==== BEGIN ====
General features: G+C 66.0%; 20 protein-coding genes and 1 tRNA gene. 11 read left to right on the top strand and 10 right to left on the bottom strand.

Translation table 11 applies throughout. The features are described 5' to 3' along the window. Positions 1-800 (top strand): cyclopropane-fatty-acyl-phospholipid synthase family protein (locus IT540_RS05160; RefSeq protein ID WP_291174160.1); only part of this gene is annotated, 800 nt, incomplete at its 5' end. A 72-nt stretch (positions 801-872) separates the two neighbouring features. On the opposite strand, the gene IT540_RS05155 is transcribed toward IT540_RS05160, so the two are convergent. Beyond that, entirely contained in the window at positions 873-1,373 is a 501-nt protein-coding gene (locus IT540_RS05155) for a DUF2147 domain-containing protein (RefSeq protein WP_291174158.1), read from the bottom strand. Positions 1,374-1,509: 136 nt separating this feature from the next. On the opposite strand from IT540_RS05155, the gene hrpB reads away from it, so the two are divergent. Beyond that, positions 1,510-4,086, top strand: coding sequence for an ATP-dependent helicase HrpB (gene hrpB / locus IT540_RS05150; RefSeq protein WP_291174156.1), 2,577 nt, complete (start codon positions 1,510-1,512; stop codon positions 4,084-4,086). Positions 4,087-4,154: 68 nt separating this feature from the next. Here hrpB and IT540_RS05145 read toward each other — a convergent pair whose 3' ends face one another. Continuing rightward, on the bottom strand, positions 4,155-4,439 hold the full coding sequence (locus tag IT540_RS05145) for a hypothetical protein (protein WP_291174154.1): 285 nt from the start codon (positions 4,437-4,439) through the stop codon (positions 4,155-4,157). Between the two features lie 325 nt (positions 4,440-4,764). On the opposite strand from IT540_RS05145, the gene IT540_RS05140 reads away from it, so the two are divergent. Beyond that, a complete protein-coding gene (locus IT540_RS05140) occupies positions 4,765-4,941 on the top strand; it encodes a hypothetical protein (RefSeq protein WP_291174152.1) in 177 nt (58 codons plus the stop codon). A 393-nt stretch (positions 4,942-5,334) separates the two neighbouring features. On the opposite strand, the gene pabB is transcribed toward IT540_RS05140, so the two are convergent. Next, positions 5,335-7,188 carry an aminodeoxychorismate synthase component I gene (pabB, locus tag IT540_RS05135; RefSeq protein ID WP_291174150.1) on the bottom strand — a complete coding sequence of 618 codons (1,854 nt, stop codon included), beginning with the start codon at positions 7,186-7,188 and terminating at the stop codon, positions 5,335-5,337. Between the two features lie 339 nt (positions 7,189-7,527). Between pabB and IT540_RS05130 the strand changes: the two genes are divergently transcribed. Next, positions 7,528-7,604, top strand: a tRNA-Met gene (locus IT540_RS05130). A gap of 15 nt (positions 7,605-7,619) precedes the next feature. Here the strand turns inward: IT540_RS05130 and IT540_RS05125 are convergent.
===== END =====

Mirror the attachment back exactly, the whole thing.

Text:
General features: G+C 66.0%; 20 protein-coding genes and 1 tRNA gene. 11 read left to right on the top strand and 10 right to left on the bottom strand.

Translation table 11 applies throughout. The features are described 5' to 3' along the window. Positions 1-800 (top strand): cyclopropane-fatty-acyl-phospholipid synthase family protein (locus IT540_RS05160; RefSeq protein ID WP_291174160.1); only part of this gene is annotated, 800 nt, incomplete at its 5' end. A 72-nt stretch (positions 801-872) separates the two neighbouring features. On the opposite strand, the gene IT540_RS05155 is transcribed toward IT540_RS05160, so the two are convergent. Beyond that, entirely contained in the window at positions 873-1,373 is a 501-nt protein-coding gene (locus IT540_RS05155) for a DUF2147 domain-containing protein (RefSeq protein WP_291174158.1), read from the bottom strand. Positions 1,374-1,509: 136 nt separating this feature from the next. On the opposite strand from IT540_RS05155, the gene hrpB reads away from it, so the two are divergent. Beyond that, positions 1,510-4,086, top strand: coding sequence for an ATP-dependent helicase HrpB (gene hrpB / locus IT540_RS05150; RefSeq protein WP_291174156.1), 2,577 nt, complete (start codon positions 1,510-1,512; stop codon positions 4,084-4,086). Positions 4,087-4,154: 68 nt separating this feature from the next. Here hrpB and IT540_RS05145 read toward each other — a convergent pair whose 3' ends face one another. Continuing rightward, on the bottom strand, positions 4,155-4,439 hold the full coding sequence (locus tag IT540_RS05145) for a hypothetical protein (protein WP_291174154.1): 285 nt from the start codon (positions 4,437-4,439) through the stop codon (positions 4,155-4,157). Between the two features lie 325 nt (positions 4,440-4,764). On the opposite strand from IT540_RS05145, the gene IT540_RS05140 reads away from it, so the two are divergent. Beyond that, a complete protein-coding gene (locus IT540_RS05140) occupies positions 4,765-4,941 on the top strand; it encodes a hypothetical protein (RefSeq protein WP_291174152.1) in 177 nt (58 codons plus the stop codon). A 393-nt stretch (positions 4,942-5,334) separates the two neighbouring features. On the opposite strand, the gene pabB is transcribed toward IT540_RS05140, so the two are convergent. Next, positions 5,335-7,188 carry an aminodeoxychorismate synthase component I gene (pabB, locus tag IT540_RS05135; RefSeq protein ID WP_291174150.1) on the bottom strand — a complete coding sequence of 618 codons (1,854 nt, stop codon included), beginning with the start codon at positions 7,186-7,188 and terminating at the stop codon, positions 5,335-5,337. Between the two features lie 339 nt (positions 7,189-7,527). Between pabB and IT540_RS05130 the strand changes: the two genes are divergently transcribed. Next, positions 7,528-7,604, top strand: a tRNA-Met gene (locus IT540_RS05130). A gap of 15 nt (positions 7,605-7,619) precedes the next feature. Here the strand turns inward: IT540_RS05130 and IT540_RS05125 are convergent.